Parental Advisory: Beware ‘Secondary Drownings’ in Children

Lindsay Kujawa has chronicled every standout moment in her short journey as a mother in her blog, Delighted Momma. One post last month chronicled the near-death “secondary drowning” of her nearly 2-year-old son, Ronin.

“It was a moment where once the shock set in as to what might actually happen a thousand memories, regrets… things that I wish I had done differently that day flashed through my mind,” wrote the Murrieta, California, mother.

This is what happened to Ronin: Kujawa, 28, was sitting by a jacuzzi and Ronin was in the hot, swirling water when Ronin started bobbing below and above the surface. She says she was with him in a flash and within a moment or two, he was coughing up water. After crying for nearly a minute, he was calm, according to Kujawa.

But after returning home, Kujawa observed Ronin acting lethargically, but not in the normal cranky way that told her he wanted a nap. “He also started doing this weird cough that made him tense up every time he exerted the effort,” Kujawa wrote. Then she wondered, “Maybe he was still just trying to cough up any water from earlier.”

She called her pediatrician and was told to get Ronin to the emergency room immediately. There, an x-ray revealed that Ronin had nearly suffered a secondary drowning, something that Kujawa had never heard of before. Though the x-ray “had shown that the water trapped in his lungs was beginning to clear significantly… the not-so-good news was that he had chemical pneumonitis due to the chemicals from the spa getting trapped in his lungs. His lungs were irritated and inflamed but [the emergency room doctor] told us that things were looking better despite the diagnosis.”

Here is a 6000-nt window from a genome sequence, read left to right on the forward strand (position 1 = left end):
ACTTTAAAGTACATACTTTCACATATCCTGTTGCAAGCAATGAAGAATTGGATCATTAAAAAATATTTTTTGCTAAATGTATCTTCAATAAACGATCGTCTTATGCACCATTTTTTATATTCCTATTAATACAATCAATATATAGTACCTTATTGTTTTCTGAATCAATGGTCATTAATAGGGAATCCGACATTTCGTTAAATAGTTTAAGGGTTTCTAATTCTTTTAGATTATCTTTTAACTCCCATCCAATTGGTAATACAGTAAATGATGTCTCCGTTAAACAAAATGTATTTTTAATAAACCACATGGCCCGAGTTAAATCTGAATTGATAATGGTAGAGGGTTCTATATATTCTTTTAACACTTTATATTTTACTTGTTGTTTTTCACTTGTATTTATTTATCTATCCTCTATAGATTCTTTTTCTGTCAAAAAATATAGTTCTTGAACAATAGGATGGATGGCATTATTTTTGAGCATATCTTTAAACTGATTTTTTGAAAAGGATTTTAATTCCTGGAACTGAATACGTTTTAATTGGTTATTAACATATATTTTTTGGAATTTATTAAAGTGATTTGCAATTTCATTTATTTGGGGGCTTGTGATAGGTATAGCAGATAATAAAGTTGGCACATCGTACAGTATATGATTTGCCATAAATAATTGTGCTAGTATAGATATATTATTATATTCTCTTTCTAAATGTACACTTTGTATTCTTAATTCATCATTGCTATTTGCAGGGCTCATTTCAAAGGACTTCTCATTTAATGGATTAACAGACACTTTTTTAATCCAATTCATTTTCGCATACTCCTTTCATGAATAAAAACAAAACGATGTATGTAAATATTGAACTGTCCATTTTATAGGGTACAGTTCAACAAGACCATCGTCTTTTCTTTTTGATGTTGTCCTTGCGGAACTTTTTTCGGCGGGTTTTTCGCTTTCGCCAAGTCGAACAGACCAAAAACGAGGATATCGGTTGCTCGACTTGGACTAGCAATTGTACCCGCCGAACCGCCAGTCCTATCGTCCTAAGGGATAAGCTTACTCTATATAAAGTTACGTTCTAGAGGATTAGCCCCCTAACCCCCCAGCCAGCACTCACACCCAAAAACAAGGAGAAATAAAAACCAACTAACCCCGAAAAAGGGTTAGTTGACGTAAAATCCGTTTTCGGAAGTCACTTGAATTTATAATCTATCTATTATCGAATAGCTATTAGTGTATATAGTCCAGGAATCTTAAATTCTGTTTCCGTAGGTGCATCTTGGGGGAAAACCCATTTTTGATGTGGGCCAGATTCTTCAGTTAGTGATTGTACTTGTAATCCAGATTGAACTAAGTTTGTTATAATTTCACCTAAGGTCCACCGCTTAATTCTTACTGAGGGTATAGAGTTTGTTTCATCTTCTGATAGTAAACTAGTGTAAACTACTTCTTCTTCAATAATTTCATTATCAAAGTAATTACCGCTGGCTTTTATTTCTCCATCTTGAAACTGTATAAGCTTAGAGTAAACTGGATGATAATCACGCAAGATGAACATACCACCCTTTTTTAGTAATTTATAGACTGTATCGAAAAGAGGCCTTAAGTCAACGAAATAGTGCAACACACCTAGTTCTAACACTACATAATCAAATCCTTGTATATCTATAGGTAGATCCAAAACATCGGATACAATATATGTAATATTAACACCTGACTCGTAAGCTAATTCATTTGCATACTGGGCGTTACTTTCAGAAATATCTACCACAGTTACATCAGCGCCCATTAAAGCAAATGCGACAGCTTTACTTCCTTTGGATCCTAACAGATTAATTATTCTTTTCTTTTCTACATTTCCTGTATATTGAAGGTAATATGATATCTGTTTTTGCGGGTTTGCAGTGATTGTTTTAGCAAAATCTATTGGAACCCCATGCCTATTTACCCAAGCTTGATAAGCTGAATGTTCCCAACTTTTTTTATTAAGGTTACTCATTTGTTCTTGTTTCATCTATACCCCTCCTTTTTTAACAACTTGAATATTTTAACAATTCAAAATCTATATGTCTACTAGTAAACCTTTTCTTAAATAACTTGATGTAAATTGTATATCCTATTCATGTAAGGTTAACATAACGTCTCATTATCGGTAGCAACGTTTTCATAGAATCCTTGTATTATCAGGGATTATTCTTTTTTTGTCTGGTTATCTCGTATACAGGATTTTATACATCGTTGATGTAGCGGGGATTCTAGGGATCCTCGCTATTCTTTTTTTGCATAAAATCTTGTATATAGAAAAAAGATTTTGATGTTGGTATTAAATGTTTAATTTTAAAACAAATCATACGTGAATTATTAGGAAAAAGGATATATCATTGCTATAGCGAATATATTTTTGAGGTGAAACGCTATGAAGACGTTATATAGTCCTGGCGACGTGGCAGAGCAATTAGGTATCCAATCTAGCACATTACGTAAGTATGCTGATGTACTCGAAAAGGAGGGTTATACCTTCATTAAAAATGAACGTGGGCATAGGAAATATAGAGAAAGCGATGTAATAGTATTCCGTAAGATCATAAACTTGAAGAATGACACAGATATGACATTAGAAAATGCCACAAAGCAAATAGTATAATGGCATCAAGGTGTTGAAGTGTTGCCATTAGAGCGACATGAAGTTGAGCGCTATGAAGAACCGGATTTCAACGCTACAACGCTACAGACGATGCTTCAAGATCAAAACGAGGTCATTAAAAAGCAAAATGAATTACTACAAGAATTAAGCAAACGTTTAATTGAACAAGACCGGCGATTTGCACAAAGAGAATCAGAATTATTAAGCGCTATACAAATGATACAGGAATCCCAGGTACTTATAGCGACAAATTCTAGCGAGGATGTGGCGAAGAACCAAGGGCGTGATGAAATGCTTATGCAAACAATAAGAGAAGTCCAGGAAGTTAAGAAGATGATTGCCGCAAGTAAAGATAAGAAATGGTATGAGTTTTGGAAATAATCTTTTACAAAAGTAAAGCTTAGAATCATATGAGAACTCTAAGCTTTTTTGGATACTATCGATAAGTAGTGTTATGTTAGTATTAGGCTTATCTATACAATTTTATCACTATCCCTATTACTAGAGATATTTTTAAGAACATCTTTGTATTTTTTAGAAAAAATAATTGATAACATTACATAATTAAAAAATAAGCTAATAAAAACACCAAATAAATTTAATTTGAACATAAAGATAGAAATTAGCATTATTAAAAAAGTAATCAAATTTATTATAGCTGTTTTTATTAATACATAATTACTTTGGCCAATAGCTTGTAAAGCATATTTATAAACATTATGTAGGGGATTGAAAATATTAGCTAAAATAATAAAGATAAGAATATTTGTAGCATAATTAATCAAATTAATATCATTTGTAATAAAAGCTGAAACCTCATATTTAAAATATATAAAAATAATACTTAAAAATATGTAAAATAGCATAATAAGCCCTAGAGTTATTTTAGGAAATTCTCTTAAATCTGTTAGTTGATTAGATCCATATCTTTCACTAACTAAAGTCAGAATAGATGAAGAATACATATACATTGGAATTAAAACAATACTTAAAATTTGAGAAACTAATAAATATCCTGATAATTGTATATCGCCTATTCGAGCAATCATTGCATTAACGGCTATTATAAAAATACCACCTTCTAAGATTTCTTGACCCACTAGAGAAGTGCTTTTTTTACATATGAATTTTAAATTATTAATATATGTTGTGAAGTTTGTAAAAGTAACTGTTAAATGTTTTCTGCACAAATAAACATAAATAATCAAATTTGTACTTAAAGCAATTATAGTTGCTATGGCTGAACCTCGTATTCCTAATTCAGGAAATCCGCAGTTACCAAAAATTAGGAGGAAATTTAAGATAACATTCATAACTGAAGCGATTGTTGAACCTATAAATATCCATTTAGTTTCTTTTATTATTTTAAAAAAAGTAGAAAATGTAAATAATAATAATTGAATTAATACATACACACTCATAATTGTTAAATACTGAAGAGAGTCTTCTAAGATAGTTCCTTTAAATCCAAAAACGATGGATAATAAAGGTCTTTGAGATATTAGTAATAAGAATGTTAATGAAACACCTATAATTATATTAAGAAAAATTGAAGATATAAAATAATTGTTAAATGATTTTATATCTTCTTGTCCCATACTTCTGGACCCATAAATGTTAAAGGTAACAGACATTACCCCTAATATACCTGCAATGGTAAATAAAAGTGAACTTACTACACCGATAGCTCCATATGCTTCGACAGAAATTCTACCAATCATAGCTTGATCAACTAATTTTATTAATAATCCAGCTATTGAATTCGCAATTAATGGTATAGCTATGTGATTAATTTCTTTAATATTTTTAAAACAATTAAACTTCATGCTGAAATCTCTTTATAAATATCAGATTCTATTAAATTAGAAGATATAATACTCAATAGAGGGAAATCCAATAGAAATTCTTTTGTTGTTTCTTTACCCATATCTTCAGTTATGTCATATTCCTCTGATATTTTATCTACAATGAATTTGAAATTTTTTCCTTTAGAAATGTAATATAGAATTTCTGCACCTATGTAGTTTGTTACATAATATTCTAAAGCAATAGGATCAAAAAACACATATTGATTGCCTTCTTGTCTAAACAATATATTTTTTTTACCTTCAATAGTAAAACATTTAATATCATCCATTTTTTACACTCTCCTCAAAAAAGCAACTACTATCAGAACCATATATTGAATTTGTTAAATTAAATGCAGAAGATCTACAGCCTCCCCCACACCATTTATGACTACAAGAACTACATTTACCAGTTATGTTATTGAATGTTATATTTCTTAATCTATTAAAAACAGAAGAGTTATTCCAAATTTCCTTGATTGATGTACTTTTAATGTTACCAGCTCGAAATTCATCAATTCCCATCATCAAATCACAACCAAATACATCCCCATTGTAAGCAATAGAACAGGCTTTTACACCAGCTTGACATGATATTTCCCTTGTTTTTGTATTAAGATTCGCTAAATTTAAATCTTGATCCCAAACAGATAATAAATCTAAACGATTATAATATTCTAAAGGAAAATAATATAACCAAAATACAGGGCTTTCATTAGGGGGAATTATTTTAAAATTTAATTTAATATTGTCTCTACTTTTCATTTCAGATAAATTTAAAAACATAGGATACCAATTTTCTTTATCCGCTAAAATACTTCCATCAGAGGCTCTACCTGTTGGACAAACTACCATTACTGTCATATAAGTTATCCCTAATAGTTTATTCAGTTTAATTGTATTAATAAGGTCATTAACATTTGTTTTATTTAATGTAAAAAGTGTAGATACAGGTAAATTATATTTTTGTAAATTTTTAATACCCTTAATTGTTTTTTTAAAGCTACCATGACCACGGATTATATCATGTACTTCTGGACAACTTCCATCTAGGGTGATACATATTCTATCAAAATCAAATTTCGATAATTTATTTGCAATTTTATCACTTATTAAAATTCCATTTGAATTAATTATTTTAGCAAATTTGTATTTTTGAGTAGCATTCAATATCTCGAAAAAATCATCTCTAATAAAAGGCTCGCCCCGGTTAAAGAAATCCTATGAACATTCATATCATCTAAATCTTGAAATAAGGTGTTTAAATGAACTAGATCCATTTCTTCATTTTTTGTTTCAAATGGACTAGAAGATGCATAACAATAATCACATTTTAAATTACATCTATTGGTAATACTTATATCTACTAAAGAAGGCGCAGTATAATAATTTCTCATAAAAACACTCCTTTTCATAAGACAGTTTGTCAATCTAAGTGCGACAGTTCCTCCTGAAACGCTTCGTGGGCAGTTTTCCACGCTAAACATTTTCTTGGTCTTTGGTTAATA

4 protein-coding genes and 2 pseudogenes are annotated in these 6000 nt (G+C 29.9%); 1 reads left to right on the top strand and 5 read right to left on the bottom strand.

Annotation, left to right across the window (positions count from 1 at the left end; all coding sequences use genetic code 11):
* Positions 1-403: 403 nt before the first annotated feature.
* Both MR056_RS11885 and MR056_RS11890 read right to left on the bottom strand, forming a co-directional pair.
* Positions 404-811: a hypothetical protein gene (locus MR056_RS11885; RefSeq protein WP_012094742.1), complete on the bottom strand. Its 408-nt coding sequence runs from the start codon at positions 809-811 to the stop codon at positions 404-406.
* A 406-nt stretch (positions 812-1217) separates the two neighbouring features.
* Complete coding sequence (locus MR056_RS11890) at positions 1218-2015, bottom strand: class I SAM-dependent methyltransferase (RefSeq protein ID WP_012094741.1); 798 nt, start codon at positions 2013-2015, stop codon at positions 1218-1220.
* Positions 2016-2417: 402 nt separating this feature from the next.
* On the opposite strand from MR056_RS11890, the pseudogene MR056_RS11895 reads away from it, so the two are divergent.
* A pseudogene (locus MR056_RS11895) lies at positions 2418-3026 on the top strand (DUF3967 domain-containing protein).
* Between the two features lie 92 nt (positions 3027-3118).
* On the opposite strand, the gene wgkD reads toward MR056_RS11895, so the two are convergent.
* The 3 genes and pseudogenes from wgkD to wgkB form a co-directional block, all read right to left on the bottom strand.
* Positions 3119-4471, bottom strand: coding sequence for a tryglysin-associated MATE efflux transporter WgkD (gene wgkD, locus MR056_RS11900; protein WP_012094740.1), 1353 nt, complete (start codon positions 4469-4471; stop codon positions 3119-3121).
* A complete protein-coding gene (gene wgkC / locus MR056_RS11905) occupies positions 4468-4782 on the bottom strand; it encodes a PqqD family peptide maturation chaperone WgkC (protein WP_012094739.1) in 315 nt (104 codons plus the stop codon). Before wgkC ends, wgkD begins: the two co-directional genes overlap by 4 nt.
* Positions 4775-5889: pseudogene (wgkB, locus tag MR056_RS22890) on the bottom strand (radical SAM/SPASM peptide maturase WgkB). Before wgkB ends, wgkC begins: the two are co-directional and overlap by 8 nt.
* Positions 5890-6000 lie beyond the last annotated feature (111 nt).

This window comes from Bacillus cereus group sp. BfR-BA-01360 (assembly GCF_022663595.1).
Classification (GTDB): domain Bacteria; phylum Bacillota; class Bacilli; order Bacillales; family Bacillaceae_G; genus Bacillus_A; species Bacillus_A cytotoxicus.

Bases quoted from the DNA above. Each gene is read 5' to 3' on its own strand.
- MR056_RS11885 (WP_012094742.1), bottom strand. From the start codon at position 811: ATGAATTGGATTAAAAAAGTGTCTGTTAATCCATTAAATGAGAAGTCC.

This type of drowning‘s symptoms: lethargy, mood swings and difficulty breathing.

“I am forever changed since this happened,” Kujawa wrote. “I will not let this define me, but you can guarantee that I will be doing things much differently from here on out. It was a huge wake-up call. And it really taught me that, yes… in just a few seconds your life can change forever.”

In the wake of Ronin’s experience, doctors have come out en masse with warnings about secondary drowning, a pneumonia-like condition that can happen after nearly drowning and breathing water into the lungs.

“Initially, they may have no symptoms whatsoever,” Dr. Jeff Greenlee of the Tri-Star Summit Hospital in Tennessee told WSMV. “The child may look completely normal. In time, within an hour or a day, they may show difficulty breathing, different coloration, coughing up material. That’s when you bring them in right away.”

[Image courtesy of Lindsay Kujawa]